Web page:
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Healing the World with Lessons from Jewish Summer Camp

November 19, 2020 | by Staff

Treat elections like Jewish camp color war.

In case you haven’t heard, the world is in trouble. Let’s put aside the global pandemic that’s killed countless people and has grounded our society to a halt. Yes we are putting that aside. What may be even more disconcerting is that it seems like all around the world, we all hate each other. Take America for example. There was an election, half the country wanted one guy and the other half wanted the other guy. And yada yada yada, we all hate each other. But does it really need to be that way? Why can’t we all just get along?

If only the world could learn from the Jewish people. But what can we share? There’s so much wisdom from the Torah that could help the world in this challenging time. Unfortunately, we at Jewlarious are completely untrained to share any of it. So instead, we will share lessons that will help no one. Our lessons will come from material that we are more familiar with, Jewish summer camp. So what follows are lessons that American can use to heal the rifts, as learned from Jewish summer camp.

Treat Elections Like Jewish Camp Color War

If your camp doesn’t have color war, it’s not a Jewish camp. It doesn’t matter if you are davening from morning until night – no color war, no Jewish. And what happens at color war? Half of the camp wears red, half of the camp wears blue, they cheer, they compete and they hate each other’s guts. Sound familiar? At the end of color war, the judges announce the winner, half of the camp cheers, and the other camp cries. Again sounding very familiar. But what happens the next morning? We all go to the “chadar”/mess hall for breakfast and then we all go swimming together and then everything is back to normal. So what do you say America, why don’t we all go for breakfast and swimming together? What Dr. Fauci? Oh.

Well can we do it over Zoom?

Send Someone Tuck

If you’ve been to Jewish summer camp you have experienced the sheer joy of receiving tuck, also known as “canteen”. To the uninitiated, this is a candy bar or other such treat because given out at camp because Jewish children are severely malnourished. Here’s where it gets interesting: on the rarest of occasions, some Jewish campers have been known to receive a gift of someone else’s tuck – known as “double tuck.” This is when some else, perhaps because they lost a bet, or perhaps they just want to say thank you to a friend, gives his tuck to another. And you know what happens when you do this? You make a friend for life. Joey Finkelstein could have had that Twix bar but he gave it to me instead? I will never forget you Joey as long as I live. Well you know what America? Maybe it’s time you buy that neighbor of yours a Twix bar. It doesn’t matter what sign he had on his lawn, what matters is that you’ve shared with him some chocolate wafery nougety goodness, and you will now be friends forever.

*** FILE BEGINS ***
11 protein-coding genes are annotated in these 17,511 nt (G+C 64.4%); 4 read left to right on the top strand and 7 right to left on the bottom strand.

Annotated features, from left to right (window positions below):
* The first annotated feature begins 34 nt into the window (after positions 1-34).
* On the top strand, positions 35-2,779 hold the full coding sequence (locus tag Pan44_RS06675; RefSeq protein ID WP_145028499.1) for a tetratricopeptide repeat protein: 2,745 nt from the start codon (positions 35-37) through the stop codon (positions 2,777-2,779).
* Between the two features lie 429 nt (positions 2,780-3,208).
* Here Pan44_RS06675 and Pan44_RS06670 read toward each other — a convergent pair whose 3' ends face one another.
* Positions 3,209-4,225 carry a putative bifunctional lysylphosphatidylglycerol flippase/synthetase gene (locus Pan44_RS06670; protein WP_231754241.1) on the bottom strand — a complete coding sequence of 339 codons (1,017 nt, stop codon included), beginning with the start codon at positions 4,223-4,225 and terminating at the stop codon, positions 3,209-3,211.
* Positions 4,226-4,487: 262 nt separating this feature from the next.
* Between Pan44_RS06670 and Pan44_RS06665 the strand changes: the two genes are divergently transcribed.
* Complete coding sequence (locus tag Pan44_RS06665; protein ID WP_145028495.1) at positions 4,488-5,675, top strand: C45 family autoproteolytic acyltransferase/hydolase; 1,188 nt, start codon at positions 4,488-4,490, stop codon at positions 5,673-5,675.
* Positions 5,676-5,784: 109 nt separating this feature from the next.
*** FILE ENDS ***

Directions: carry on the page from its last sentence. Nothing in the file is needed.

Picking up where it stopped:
Settle Scores by Playing Gaga

When Cabin 8 and Cabin 9 are having a feud, their wise 17 year old counselors know how to settle the dispute. A good old fashion game of gaga. Cabin 8’s best against Cabin 9’s best in a match of sweaty crouched combat. May the best cabin win. And after the match, grudges no more. Actually right after the match it’s popsicles, and then no more grudges. So why not in America? How about Texas and California square off in a state wide gaga match and then when it’s over, we can all be friends. Right, 70 million popsicles first.

Visiting Day

Some Jewish camps have visiting day. Mostly the ones where either the kids or their parents are sissies. You can’t stand being away from each other for four weeks? Really? Anyway, visiting day just makes the home sick kids more home sick, crying for days after their parents leave. Nevertheless, after you see someone’s parents and little sister and Bubbie and Zadie hug them and offer the rest of their bunk Laffy Taffy, you can’t help but develop a soft spot for them for the rest of the summer. Even if they continue to wet their bed. So maybe we can employ something similar in America? Each state can have its own visiting day. Have you ever been to South Dakota? Of course you haven’t, nobody has. That’s why you can dislike people from South Dakota – because you’ve never been there. But if we all roll up in South Dakota one weekend and bring our Bubbies and Zadies and kiss all of the twelve people who live there and give them Laffy Taffies, how could we not all come away best friends?

Shabbat Across America

At the end of each week, no matter what happens at Jewish summer camp, we all shower – for some of us it’s our first of the week, we get dressed in our finest (i.e. our only clean clothes), and we create a unique experience – Shabbat at Camp. Depending on our camp, the experience is different but what is the same is that feeling that this is special, and whatever our differences, we are really one unit. So maybe it’s time for a Shabbat Across America? Wisconsin can bring the cheese, Nebraska can bring the corn and California can bring the half caf pumpkin soy lattes, and we can all have a giant Shabbat dinner together. No matter how different you are, after sitting across the table from someone and talking to them without any distractions, there’s no way you can hate them anymore. Even if they are drinking a pumpkin soy latte.

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